We moderate comments, you do us for libel!

9 April 2010

Exactly the kind of person who leaves comments on articles, last week

The comments section on a website or blog is always a free-for-all. However, a blog owner who fixes the spelling or grammar in users' posts could lose the protection of the High Court.

A case that involved a blog post on Labourhome.org saw a claim that local political activist Johanna Kaschke was arrested on suspicion of being a member of the Baader-Meinhof terrorist group. Kaschke sued the blog for libel, and the site operator, Alex Hilton claimed in his defence that, though he ran the site, he did not edit or vet the articles and basically, should be treated like an ISP.

Basically, Hilton said that he didn't read every blog post and was only storing the information. The Court said that if this was the case he would probably be entitled to an exemption from liability. However, the judge found that Hilton "exercised some editorial control on parts of the website and in particular on the homepage" and that, merely by fixing a spelling in a post, he could wave goodbye to the protection he wanted.

Struan Robertson, a technology lawyer with Pinsent Masons, the law firm behind OUT-LAW.COM, said that the ruling serves as a reminder of the risks in moderating user-generated content.

"Many sites apply some form of moderation to all user contributions for reasons of quality control, whether that's before or after publication. This ruling just shows how dangerous that is and how narrow the safe harbour may be," he said. "Even an attempt to filter for profanities or comment spam, if done manually, involves a risk for the publisher. If you want to be sure that you're not liable for what your users say, the judge is basically saying you need to ignore user contributions completely until you get a complaint.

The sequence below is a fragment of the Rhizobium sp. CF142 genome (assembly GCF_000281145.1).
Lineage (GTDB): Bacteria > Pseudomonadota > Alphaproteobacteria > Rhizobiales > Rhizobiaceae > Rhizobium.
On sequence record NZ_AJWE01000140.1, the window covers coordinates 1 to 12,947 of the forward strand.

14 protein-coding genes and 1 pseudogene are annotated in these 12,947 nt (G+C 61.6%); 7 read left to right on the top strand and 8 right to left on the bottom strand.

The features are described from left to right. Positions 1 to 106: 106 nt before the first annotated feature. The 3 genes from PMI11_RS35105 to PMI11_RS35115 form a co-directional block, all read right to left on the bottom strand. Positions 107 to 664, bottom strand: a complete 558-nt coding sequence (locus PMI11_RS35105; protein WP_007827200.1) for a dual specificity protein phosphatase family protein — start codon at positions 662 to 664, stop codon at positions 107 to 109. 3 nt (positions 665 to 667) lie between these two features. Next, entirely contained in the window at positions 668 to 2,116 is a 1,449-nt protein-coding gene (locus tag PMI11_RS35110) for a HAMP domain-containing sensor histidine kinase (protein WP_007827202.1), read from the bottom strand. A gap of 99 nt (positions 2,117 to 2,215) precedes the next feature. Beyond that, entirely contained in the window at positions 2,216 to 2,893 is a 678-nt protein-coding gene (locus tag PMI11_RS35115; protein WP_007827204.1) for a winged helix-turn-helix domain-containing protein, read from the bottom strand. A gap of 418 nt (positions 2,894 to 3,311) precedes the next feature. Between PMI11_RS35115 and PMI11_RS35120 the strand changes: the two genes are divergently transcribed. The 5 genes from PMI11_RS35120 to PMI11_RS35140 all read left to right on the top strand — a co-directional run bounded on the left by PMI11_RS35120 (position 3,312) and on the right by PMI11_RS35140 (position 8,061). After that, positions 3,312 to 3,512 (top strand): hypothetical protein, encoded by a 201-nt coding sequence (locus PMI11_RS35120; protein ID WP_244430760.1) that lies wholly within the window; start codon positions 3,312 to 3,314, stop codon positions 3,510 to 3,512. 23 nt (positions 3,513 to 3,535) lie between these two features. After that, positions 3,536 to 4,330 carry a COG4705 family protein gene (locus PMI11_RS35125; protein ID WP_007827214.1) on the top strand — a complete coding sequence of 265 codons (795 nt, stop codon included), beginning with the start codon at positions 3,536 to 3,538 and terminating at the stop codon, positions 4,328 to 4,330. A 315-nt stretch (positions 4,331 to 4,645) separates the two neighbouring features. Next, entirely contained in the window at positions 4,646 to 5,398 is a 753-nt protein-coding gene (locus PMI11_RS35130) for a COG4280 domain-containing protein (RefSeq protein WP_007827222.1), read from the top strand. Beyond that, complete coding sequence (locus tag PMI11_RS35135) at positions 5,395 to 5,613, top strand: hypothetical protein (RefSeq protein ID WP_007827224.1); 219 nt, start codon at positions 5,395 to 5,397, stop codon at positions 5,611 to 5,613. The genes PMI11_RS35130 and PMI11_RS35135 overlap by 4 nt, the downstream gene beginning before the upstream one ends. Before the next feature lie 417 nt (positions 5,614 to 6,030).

"That's not a new principle," said Robertson, "but it's a warning to site owners about how to interpret it. Some owners may think they have less responsibility for user comments than they really do, and they may wrongly assume that a post-moderation policy is completely safe."

If you want to read more on this, with all the legal stuff and words from a judge in it, click here.

TOPICS:   Technology   Consumer Advice

4 comments

  • Steve B.
    Mof Gimmers strings columns of frankfurters together, places soldering wire in the top of each one, then straps them to his legs claiming "this isn't a fake bomb - I'm just a bit chilly". And that's before he heads off to his favourite thicket in front of his local pre-teen grooming ground to polish his chuff-piece off in the bushes. Once he's done, he part limps, part strides his way to a nearby racially diverse congregation of free-speech activists to bark his far right two-penn'orth at the assembled masses and show them all his sausage string. If you dare to correct the following spelling mistake - you're getting no protection from my comments by the courts, you malingering, over-sexed halfwit. Here you go: "Your fucked". Correct it at your absolute peril.
  • Whiningoldgit
    I would like to complain about Steve Blag's post above. Please edit it accordingly.
  • wonky h.
    I want to complain about Whiningoldgit's complaint. I find Steve Blag's post perfectly alright.
  • JasminehatesNewBarnet
    Steve Blag is a genius. However I want to warn you all of his n'er do well evil twin brother rival, Steve Bag, who writes really unfunny dribble about womens handbags from Primark. Only the reduced ones.

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